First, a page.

No more excuses for Western companies to aid in internet censorship and human rights abuses

24 01 2007

Tech giants; Microsoft, Google, Yahoo!, and Vodafone have agreed to work with a diverse group of academics, investors, technology leaders and human rights groups to “produce a set of principles guiding company behavior when faced with laws, regulations and policies that interfere with the achievement of human rights.”
It was encouraging to read this, and just goes to show that the hard work and effort by civil society groups, netizens, and hacktivists in pressuring western technology companies to stop assisting repressive regimes like China to stop violating human rights has paid off, and at least they are now engaged in dialogue.

Examples of human rights abuses include CISCO and other western technology companies such as Fortinet supplying countries with filtering technology/hardware which are then used reportedly by the government for human rights abuses. Google, MSN, Yahoo! have in the past reportedly been complicit in Chinese censorship of search engines, turning over the names of users of their email service or shutting down the accounts of bloggers that the government dislikes.

In the past, this has all been done with the excuse by companies that they had no choice but to follow local laws. A rather weak excuse, but then again profits have always motivated companies, especially with the promise of profits in huge markets like China’s.

What i find most encouraging about this proposed “set of guiding principles” (guiding company behavior when faced with laws, regulations and policies that interfere with the achievement of human rights) and Industry standard is that it at least it will take away the weak exuse of companies “having no choice but to comply with local laws”. Furthermore, it is a positive step that those involved have decided to sit down and confront the problem rather than continue to ignore it. The fact that 4 of the tech giants google, microsoft, yahoo, and vodfone are also involved is also encouraging.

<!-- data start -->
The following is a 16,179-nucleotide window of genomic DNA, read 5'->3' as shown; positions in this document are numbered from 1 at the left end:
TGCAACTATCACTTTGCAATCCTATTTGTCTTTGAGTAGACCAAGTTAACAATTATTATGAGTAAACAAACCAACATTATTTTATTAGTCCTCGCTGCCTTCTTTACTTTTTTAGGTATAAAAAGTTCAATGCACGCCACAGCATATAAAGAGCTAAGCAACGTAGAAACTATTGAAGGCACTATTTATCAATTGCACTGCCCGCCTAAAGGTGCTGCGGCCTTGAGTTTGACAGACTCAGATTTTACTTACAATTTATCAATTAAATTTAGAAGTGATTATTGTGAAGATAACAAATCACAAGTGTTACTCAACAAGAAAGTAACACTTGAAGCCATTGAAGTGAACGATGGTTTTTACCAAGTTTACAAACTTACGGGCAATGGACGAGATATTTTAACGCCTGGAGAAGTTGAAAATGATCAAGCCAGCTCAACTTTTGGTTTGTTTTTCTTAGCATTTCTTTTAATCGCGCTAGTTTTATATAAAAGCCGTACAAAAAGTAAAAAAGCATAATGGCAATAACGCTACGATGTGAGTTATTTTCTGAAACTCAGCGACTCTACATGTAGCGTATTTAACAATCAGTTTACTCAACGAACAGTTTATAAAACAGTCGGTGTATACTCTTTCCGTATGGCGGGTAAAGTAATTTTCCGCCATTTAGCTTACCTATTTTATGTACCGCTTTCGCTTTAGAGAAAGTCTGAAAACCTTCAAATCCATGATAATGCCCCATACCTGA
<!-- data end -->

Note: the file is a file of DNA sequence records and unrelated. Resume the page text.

However, what i find disconcerting is the conspicuous absence of CISCO. Kudos to Microsoft, google, Yahoo! and Vodafone, but where is CISCO? Incase, you did not already know, CISCO just happens to be China’s biggest supplier of internet filtering technology/net working hardware. CISCO’s equipment technology forms the backbone of China’s efficient, sophisticated, complex filtering matrix.

Members of the group plan to complete the process and talks in 2007. Let us all hope that the process will not simply be a talk-fest, but that something positive, significant, and with real teeth emerges out of those talks. May this be one step towards a victory for accountability and human rights.

These are some other members that have agreed to sign on to the talks:

  • Berkman Center for Internet & Society at Harvard Law School
  • Boston Common Asset Management
  • Business for Social Responsibility (Facilitator)
  • Calvert Group
  • Center for Democracy and Technology (Facilitator)
  • Committee to Protect Journalists
  • Domini Social Investments LLC
  • Electronic Frontier Foundation
  • Enterprise Privacy Group
  • F&C Asset Management
  • Google, Inc.
  • Human Rights First
  • Human Rights in China
  • Human Rights Watch
  • International Business Leaders Forum
  • International Council on Human Rights Policy
  • Microsoft
  • Reporters Without Borders
  • Trillium Asset Management
  • United Nations Special Representative to the Secretary-General on business & human rights (Observer status)
  • University of California, Berkeley School of Law-Boalt Hall
  • Vodafone
  • Yahoo! Inc.

For more information check out these sites

Full article from From Center for Democracy and Technology (CDT)

http://thelede.blogs.nytimes.com/2007/01/18/tech-companies-get-serious-about-global-rights-issues-but-wheres-cisco/

http://tech.blorge.com/Structure:%20/2007/01/20/can-internet-freedoms-code-of-conduct-make-a-difference/

http://rconversation.blogs.com/rconversation/2007/01/google_yahoo_mi.html

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